Under the Sea

Living on the coast this is a ‘must have’ theme. Our children have a lot of exposure to beaches and often have family members who take them fishing.  We are lucky enough to have whiteboards and projectors in our classrooms.  To open the theme I like to show them Google Earth.  We discuss what the blue areas are (seas and oceans) on our planet and compare the amount of land with the amount of water.  A good way to get them to try and understand just how important our oceans are.


Feed the Shark

Katharine our super sonic assistant turned a cardboard box into a rather hungry shark.  Children loved feeding him with all the little fish! We turned it into a game where the children rolled the coloured dice and then had to feed the shark with the same colour fish.  Make it more challenging for older children and they must also roll a number and feed the correct colour and number of fish to the shark.

Harry the Hermit Crab – mini book and sequencing activity

Who knew hermit crabs were such interesting little creatures! They can be found quite often in our rock pools so a lovely one to include under this theme.  There is fabulous BBC video with David Attenborough (just love him) https://www.youtube.com/watch?v=f1dnocPQXDQ&t=67s.  If you can show this during your class discussion it really helps bring it all to life.

First match shell to fit the crab. As Harry grows he needs bigger shells.  So a good smallest to biggest activity.

Once shells have been stuck on correctly children to customise their pages and add their own illustrations.

Encourage them to put the pages in the correct order themselves. Make sure they have a nice cover page.

They can sit in little groups and tell their stories to each other.  Make sure books go home and that parents know they must sit with them and read the book together.  Anything to encourage reading at home!

Light Houses

Port Shepstone lighthouse is a stones throw away from our school.  Many children drive past it every day. With an estimated 45 light houses still in operation (although not many manned) its a topic that easily grabs their interest. So its a good discussion piece.  Sailing around the South African coastline used to be a perilous business.  It is estimated that there are over 2000 shipwrecks around our shoreline.  If you mention the treasure lying at the bottom of the ocean you will really get them interested!

The Light House Keepers Catastrophe is a good story to use after you’ve discussed light houses and what they are used for.  The pictures are lovely and its quite comical.

Lighthouse Art Activity

The book has a scene where there is a big storm at sea and the Lighthouse Keeper has to make sure the light is shining.  We used wet chalks and pastels to draw the stormy night time scene.  I played rainy/stormy sound tracks whilst they worked to try and help them to feel as if they were in the storm. Then we collaged the rocks (by tearing and sticking brown paper).

Our pictures were completed by cutting and sequencing red and white paper for the lighthouse.  A bright yellow beam of light was achieved using paint sprinkled with glitter.  Glitter is like Marmite. You either love it or you hate it! I love it! Just makes me smile every time we use it. Even though it literally gets everywhere.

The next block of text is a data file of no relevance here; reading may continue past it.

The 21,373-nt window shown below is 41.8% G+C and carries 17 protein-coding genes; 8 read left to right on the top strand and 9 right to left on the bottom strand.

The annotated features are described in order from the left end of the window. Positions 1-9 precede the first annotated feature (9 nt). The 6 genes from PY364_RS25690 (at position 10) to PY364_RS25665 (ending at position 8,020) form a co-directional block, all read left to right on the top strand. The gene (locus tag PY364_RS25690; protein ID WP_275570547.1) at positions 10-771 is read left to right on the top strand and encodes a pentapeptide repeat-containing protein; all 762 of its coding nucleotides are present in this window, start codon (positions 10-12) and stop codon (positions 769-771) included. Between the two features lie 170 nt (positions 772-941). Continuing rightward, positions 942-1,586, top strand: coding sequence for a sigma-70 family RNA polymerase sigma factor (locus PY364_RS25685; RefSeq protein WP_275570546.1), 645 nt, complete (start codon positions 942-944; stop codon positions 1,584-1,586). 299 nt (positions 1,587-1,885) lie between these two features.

Ship Wrecks (and Treasure) Ahoy there! Me Matey’s!

Chatting about Ligthhouses led us onto shipwrecks and treasure.  It really grabbed their interest, so we just had to take it further.  We made little boats which we used with a parachute and a new song. Then as an art activity we created shipwrecks at the bottom of the sea with all their treasure.

Super simple boats made out of the ubiquitous toilet roll.  What would teachers do without them! I didn’t have the funds to buy anything fancy for this so I experimented until I got a little boat that would stand up straight.  Quite tricky when you need to add a mast.

Toilet rolls were cut length ways, one piece slightly larger than the other. Then using a craft knife I cut little slits through the two pieces.  When they are placed back to back the lolly stick can be pushed through.  Your boat has a mast and it will stand up straight.

We painted the base of our boats and then finally stuck paper to the mast using woodglue to make the sails.  The boats were really made for the purpose of the song rather than an art activity so they were quick and simple to make.

The little boats were then placed into the parachute and there was great excitement to see if they would stay there!  We sang the song “The big ship sailed on the Ally Ally Oh”.  I changed the words and we made up some actions.  I did make a video but I’m not brave enough to post it! It’s too awful hearing your own voice!

The Big Ship Sailed on the Ally Ally Oh!


To create our under the sea shipwrecks I gave them each a piece of wallpaper (from an old sample book).  Then they had to draw their own boat shape cut it out and stick it onto their paper.  They added sea creatures, sea weed coral etc. using lumo pastels.  Then ice lolly sticks and matches were stuck on to boats to make the masts.  If you like you can collage treasure chests and use glitter for all the loot!